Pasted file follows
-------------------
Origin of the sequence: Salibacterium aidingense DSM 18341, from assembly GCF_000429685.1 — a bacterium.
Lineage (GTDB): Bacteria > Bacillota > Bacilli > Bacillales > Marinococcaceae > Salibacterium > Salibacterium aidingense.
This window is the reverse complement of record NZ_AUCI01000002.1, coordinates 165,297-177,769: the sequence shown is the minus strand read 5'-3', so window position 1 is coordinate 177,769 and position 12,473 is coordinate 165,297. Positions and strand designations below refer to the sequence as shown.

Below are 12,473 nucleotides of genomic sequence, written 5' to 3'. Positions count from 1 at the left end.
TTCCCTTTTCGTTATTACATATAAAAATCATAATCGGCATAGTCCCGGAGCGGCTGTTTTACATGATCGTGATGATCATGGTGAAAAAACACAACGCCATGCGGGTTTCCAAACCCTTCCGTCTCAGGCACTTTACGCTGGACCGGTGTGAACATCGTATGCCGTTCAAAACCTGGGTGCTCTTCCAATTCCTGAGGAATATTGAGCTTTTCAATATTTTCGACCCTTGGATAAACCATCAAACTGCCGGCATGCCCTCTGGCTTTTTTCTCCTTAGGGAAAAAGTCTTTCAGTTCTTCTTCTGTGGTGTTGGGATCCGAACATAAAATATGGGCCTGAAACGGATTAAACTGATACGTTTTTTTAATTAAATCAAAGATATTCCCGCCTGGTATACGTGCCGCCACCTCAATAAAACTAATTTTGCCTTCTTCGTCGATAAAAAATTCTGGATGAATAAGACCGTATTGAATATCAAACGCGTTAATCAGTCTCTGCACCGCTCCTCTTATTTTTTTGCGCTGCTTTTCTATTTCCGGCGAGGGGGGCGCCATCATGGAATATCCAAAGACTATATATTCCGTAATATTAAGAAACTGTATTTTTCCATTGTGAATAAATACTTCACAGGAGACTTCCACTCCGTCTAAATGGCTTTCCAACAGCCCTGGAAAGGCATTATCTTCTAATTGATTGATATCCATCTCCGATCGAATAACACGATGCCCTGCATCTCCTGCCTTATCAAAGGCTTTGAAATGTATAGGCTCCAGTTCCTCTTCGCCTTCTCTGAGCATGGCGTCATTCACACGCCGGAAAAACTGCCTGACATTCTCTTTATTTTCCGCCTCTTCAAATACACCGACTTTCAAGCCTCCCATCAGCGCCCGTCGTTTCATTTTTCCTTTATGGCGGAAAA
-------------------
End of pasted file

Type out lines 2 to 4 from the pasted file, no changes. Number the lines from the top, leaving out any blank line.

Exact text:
Lineage (GTDB): Bacteria > Bacillota > Bacilli > Bacillales > Marinococcaceae > Salibacterium > Salibacterium aidingense.
This window is the reverse complement of record NZ_AUCI01000002.1, coordinates 165,297-177,769: the sequence shown is the minus strand read 5'-3', so window position 1 is coordinate 177,769 and position 12,473 is coordinate 165,297. Positions and strand designations below refer to the sequence as shown.

Below are 12,473 nucleotides of genomic sequence, written 5' to 3'. Positions count from 1 at the left end.